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Old 26-06-2015, 17:16   #16
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Wink Re: Baby stay really necessary?

I am not a rigger but the answer is that it depends on your mast. Many racing masts would not survive without a baby stay. A serious 30 to 70ft cruising boat should never be designed to have a baby stay as it is a unnecessary inconvenience on a cruising boat. And that is the crux of the matter. The Bene's, as with most mass produced boats, are not designed for serious ocean cruising. This is not a Bene bash. I know that many thousands have successfully crossed oceans in most conditions but they are primarily designed to perform well a whilst still providing very well appointed accommodation. They also suffer from being built to a budget. It is cheaper to have a lighter section mast with a baby stay to help keep it up than to have a heavier section that would make a baby stay unnecessary. As with all else on a yacht, it is a compromise and in my opinion in this case the compromise has been for performance and economy over strength and user friendliness. In this particular vessel that was obviously the decision made.
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Old 26-06-2015, 17:37   #17
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Re: Baby stay really necessary?

Quote:
Originally Posted by Clipper4730 View Post
Hey y'all just a quick question regarding our rig. We have an '04 50' Bene with a baby stay that kinda makes the foredeck cluttered and not to user friendly. A broker once told me that unless you are doing some serious heavy weather sailing it is not really needed. Thoughts? We would love to remove it but don't want to over stress the rest of the rig. We are not extreme and don't sail in anything over twenty knots and reef early and often. Anyway just trying to get a little insight into the possibility of taking it off and storing it below.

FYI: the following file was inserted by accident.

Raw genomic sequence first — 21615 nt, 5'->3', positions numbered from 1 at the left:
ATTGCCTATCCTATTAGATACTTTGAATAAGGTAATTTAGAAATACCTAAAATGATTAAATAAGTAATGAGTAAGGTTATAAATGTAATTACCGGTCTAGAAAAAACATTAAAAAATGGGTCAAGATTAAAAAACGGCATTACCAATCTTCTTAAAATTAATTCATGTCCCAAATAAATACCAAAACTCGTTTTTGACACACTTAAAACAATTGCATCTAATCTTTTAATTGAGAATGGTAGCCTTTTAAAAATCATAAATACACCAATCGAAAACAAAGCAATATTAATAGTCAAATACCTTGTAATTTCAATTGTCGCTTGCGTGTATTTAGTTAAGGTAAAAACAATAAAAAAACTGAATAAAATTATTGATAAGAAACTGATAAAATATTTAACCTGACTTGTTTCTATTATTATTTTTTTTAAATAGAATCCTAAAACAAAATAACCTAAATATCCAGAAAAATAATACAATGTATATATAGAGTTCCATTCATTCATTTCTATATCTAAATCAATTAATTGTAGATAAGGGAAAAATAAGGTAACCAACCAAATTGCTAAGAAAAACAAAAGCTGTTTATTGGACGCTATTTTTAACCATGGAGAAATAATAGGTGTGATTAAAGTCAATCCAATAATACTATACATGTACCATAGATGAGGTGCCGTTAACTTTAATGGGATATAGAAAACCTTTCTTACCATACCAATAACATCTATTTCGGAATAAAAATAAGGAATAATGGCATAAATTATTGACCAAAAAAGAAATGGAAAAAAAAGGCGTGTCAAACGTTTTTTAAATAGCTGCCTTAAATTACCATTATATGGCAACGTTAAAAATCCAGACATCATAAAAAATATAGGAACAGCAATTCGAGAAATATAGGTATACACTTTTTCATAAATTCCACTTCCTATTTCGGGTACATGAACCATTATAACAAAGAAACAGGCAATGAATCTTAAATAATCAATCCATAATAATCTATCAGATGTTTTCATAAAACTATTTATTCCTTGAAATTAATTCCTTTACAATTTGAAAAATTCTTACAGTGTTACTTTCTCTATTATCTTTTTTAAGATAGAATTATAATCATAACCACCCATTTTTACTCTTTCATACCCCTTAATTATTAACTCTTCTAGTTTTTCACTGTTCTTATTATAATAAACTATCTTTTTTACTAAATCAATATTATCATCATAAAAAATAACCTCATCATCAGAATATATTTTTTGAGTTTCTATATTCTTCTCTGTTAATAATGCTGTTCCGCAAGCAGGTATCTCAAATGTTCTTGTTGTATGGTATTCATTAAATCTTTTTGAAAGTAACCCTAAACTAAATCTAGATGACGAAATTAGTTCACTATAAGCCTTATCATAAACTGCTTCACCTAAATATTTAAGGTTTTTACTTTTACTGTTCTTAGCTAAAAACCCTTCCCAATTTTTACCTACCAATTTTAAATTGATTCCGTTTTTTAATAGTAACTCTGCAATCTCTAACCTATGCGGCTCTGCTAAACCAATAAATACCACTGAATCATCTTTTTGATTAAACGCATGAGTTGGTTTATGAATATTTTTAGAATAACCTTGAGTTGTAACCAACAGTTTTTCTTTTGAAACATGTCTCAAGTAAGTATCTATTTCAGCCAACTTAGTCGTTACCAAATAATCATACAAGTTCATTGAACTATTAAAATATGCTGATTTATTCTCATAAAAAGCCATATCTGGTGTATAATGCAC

Thanks
Will
Please take a few moments to read this thread: A Paean to my Staysail that was started by Dockhead.
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Old 26-06-2015, 18:09   #18
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Re: Baby stay really necessary?

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Originally Posted by Fine Tolerance View Post
I am not a rigger but the answer is that it depends on your mast. Many racing masts would not survive without a baby stay. A serious 30 to 70ft cruising boat should never be designed to have a baby stay as it is a unnecessary inconvenience on a cruising boat. And that is the crux of the matter. The Bene's, as with most mass produced boats, are not designed for serious ocean cruising. This is not a Bene bash. I know that many thousands have successfully crossed oceans in most conditions but they are primarily designed to perform well a whilst still providing very well appointed accommodation. They also suffer from being built to a budget. It is cheaper to have a lighter section mast with a baby stay to help keep it up than to have a heavier section that would make a baby stay unnecessary. As with all else on a yacht, it is a compromise and in my opinion in this case the compromise has been for performance and economy over strength and user friendliness. In this particular vessel that was obviously the decision made.
Such no sense sorry, the mast is a heavy Wall section sparcraft, just to point that the spreaders tips sport a masive link conector from uppers to the D2 , heavier sections are not related to babystays or not, probably Beneteau make some shortcuts in the hull or whatever but not in the rig, the mast is wonderfull , proper suported and with generous sizes in the uppers and lowers , they fit a babystay because the angle in the sweep back spreaders is not enough to keep the rig stable in the midle section without the babystay in regular weather, its a sparcraft not a zSpar my friend...